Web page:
Daniel Stephen Johnson was born in the desert and learned to play the violin. After studying viola and English at the University of Southern California, he wrote fiction at Columbia University. Then he moved to Connecticut, where he worked at a record shop and wrote about music, literature and comedy for the New Haven Advocate and the Believer. Now he lives in Bedford–Stuyvesant, Brooklyn, and works as a sheet music salesman in Queens.
Alexander Melnikov Exudes Warmth in Shostakovich's Preludes & Fugues
Q2 Music Album of the Week for June 9, 2014
Monday, June 09, 2014
Dmitri Shostakovich is not an easy composer to pin down. Sometimes coy and ironic, at other moments terrifyingly, emotionally intense, his work has yielded some of the most starkly and contradictory ideological interpretations of any composer's music. He was a composer of surprising range, and as a result it seems possible to situate some of his music at nearly any point along certain spectra of affect.
Shostakovich's 24 Preludes & Fugues, Op. 87, just reissued in a recent recording by Alexander Melkinov, present the composer at his most agreeable. Like a half of Bach's two-part Well-Tempered Clavier, Shostakovich's cycle presents one prelude and one fugue in each of the twelve major and twelve minor keys, and like Bach, Shostakovich uses this as an opportunity to explore a whole gamut of musical characters, from the ingenuous, all-white-key Fugue No. 1 in C Major to the hysterical chromaticism of Fugue No. 15 in D-flat Major. But the volume's neoclassical formal elegance finds Shostakovich returning again and again to Apollonian ideals of clarity and loveliness.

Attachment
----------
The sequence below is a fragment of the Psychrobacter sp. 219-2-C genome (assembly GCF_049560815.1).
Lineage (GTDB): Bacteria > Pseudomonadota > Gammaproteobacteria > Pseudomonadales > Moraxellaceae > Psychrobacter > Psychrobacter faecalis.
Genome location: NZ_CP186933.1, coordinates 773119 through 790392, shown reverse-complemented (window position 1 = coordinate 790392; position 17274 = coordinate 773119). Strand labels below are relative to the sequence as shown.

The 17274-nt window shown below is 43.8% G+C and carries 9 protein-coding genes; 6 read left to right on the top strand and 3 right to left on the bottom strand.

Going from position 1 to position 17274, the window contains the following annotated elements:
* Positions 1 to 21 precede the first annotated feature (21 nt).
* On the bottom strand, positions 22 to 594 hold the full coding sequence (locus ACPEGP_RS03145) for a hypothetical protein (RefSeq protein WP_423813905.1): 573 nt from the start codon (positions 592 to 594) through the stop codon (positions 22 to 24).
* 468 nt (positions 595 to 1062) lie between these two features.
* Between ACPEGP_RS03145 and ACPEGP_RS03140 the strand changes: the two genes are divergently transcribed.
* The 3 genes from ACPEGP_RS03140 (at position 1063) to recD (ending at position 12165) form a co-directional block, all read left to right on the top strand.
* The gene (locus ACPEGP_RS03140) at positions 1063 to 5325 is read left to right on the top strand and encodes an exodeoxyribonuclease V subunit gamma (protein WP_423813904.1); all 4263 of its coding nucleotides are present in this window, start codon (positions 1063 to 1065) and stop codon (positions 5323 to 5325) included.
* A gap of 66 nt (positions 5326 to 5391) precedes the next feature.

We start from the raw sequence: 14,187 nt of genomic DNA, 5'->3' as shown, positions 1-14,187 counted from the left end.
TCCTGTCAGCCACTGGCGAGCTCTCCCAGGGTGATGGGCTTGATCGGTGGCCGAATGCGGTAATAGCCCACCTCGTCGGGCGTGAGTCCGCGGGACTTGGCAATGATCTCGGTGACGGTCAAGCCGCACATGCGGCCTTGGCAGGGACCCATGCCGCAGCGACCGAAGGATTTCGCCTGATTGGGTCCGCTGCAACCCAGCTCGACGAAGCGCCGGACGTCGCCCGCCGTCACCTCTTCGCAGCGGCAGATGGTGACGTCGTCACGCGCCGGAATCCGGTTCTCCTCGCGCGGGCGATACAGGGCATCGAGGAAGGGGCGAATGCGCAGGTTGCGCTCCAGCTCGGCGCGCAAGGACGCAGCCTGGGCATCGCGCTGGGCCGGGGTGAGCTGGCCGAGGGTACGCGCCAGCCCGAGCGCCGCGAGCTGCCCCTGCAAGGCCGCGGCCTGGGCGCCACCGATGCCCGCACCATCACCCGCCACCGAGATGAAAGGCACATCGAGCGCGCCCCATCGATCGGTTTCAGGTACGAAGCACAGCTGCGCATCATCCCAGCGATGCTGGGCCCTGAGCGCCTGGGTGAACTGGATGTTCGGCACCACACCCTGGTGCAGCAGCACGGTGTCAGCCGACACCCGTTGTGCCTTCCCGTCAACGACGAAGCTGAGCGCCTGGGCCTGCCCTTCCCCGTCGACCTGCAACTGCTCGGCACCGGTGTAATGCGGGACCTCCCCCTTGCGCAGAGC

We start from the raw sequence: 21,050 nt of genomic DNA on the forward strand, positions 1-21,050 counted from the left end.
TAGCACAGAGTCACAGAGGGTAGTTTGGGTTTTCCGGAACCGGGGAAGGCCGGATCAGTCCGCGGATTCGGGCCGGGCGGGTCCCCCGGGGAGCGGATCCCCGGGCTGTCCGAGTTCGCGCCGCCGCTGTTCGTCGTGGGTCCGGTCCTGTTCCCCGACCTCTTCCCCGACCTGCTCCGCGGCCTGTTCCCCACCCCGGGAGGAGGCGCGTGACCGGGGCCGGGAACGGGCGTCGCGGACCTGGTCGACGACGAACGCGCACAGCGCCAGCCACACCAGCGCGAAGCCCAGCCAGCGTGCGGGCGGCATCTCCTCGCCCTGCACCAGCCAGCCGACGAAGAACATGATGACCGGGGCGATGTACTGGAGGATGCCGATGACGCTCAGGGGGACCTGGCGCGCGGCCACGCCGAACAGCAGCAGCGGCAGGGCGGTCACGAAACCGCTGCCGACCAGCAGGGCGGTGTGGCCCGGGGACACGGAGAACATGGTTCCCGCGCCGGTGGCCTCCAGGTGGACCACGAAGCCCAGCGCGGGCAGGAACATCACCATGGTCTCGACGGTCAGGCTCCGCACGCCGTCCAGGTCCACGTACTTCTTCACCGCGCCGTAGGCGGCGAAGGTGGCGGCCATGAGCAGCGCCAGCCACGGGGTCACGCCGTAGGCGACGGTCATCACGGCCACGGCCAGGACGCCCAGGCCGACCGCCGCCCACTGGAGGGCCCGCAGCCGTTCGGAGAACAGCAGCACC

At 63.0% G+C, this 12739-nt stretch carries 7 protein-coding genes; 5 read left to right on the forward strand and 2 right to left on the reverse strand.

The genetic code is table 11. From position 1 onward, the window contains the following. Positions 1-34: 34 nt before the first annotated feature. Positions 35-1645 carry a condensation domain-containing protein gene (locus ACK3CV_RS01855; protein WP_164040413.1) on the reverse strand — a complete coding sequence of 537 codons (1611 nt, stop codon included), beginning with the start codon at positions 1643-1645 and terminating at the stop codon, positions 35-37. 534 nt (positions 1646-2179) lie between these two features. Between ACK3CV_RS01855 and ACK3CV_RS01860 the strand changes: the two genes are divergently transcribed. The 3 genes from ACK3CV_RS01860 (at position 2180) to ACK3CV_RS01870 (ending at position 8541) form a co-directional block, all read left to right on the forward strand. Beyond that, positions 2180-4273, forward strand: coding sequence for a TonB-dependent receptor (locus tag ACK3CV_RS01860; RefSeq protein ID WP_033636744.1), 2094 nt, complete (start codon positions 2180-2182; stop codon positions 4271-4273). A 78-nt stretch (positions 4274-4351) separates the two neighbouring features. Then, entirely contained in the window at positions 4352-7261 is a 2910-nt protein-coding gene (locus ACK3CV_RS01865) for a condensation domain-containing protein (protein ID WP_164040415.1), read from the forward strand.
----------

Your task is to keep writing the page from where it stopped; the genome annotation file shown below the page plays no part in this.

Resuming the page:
Still, the interpreters who have approached these pieces of "pure" music have taken away from them vastly different sentiments. Keith Jarrett's sweet, gentle rendition of this cycle slips from his fingers quick and smooth and cool as a cascade of little glass beads, while Tatiana Nikolayeva – the pianist whose masterful Bach inspired Shostakovich's cycle – managed to bring out both Shostakovich's ice and fire.
Melkinov, by contrast, is exceedingly warm. What was eerie in Nikolayeva's renditions is plangent here; where Jarrett skips gracefully across the surface, Melkinov plunges right in. This is a rich and inviting interpretation, offering us yet another Shostakovich – Shostakovich the Romantic – sensitive, generous, and heroically big-hearted. Listen to the entire album below.
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